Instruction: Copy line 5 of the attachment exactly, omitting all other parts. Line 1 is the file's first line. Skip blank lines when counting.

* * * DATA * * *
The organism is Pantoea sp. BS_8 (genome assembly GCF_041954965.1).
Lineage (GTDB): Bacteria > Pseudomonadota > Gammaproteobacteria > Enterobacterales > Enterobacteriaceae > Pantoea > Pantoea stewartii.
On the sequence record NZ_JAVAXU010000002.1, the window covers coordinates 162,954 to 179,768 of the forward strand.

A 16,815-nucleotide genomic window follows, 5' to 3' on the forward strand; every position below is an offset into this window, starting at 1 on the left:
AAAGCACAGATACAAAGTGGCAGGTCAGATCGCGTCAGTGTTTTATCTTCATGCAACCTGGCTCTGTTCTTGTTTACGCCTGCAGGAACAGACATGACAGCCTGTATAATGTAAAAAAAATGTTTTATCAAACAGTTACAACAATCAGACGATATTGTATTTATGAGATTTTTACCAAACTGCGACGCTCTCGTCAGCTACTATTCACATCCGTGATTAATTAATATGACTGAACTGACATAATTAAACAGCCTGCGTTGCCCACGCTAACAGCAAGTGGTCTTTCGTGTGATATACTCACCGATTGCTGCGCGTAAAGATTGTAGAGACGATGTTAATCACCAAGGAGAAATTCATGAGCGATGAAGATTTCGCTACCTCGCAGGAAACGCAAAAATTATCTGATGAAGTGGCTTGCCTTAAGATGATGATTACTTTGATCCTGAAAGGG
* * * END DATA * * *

AAAGCACAGATACAAAGTGGCAGGTCAGATCGCGTCAGTGTTTTATCTTCATGCAACCTGGCTCTGTTCTTGTTTACGCCTGCAGGAACAGACATGACAGCCTGTATAATGTAAAAAAAATGTTTTATCAAACAGTTACAACAATCAGACGATATTGTATTTATGAGATTTTTACCAAACTGCGACGCTCTCGTCAGCTACTATTCACATCCGTGATTAATTAATATGACTGAACTGACATAATTAAACAGCCTGCGTTGCCCACGCTAACAGCAAGTGGTCTTTCGTGTGATATACTCACCGATTGCTGCGCGTAAAGATTGTAGAGACGATGTTAATCACCAAGGAGAAATTCATGAGCGATGAAGATTTCGCTACCTCGCAGGAAACGCAAAAATTATCTGATGAAGTGGCTTGCCTTAAGATGATGATTACTTTGATCCTGAAAGGG